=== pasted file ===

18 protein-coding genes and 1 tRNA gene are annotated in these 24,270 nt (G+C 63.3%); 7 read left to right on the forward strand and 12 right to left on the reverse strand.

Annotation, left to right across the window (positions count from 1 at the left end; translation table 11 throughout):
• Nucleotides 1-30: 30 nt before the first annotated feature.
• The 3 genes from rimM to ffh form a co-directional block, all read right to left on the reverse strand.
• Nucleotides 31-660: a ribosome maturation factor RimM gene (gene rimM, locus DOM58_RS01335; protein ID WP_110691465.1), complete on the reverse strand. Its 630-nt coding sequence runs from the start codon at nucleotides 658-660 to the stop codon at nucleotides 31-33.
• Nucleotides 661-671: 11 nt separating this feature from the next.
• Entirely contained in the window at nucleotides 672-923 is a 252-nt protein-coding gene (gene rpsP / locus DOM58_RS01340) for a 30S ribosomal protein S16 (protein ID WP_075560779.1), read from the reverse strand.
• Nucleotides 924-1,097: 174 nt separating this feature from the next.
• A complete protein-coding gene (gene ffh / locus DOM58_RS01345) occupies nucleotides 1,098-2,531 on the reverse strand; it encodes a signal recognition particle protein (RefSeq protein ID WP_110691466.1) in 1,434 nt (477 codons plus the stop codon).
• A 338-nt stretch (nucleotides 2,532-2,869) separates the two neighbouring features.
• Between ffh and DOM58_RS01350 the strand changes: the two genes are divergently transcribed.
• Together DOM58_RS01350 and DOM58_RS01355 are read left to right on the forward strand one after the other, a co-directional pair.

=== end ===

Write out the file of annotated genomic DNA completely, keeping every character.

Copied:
18 protein-coding genes and 1 tRNA gene are annotated in these 24,270 nt (G+C 63.3%); 7 read left to right on the forward strand and 12 right to left on the reverse strand.

Annotation, left to right across the window (positions count from 1 at the left end; translation table 11 throughout):
• Nucleotides 1-30: 30 nt before the first annotated feature.
• The 3 genes from rimM to ffh form a co-directional block, all read right to left on the reverse strand.
• Nucleotides 31-660: a ribosome maturation factor RimM gene (gene rimM, locus DOM58_RS01335; protein ID WP_110691465.1), complete on the reverse strand. Its 630-nt coding sequence runs from the start codon at nucleotides 658-660 to the stop codon at nucleotides 31-33.
• Nucleotides 661-671: 11 nt separating this feature from the next.
• Entirely contained in the window at nucleotides 672-923 is a 252-nt protein-coding gene (gene rpsP / locus DOM58_RS01340) for a 30S ribosomal protein S16 (protein ID WP_075560779.1), read from the reverse strand.
• Nucleotides 924-1,097: 174 nt separating this feature from the next.
• A complete protein-coding gene (gene ffh / locus DOM58_RS01345) occupies nucleotides 1,098-2,531 on the reverse strand; it encodes a signal recognition particle protein (RefSeq protein ID WP_110691466.1) in 1,434 nt (477 codons plus the stop codon).
• A 338-nt stretch (nucleotides 2,532-2,869) separates the two neighbouring features.
• Between ffh and DOM58_RS01350 the strand changes: the two genes are divergently transcribed.
• Together DOM58_RS01350 and DOM58_RS01355 are read left to right on the forward strand one after the other, a co-directional pair.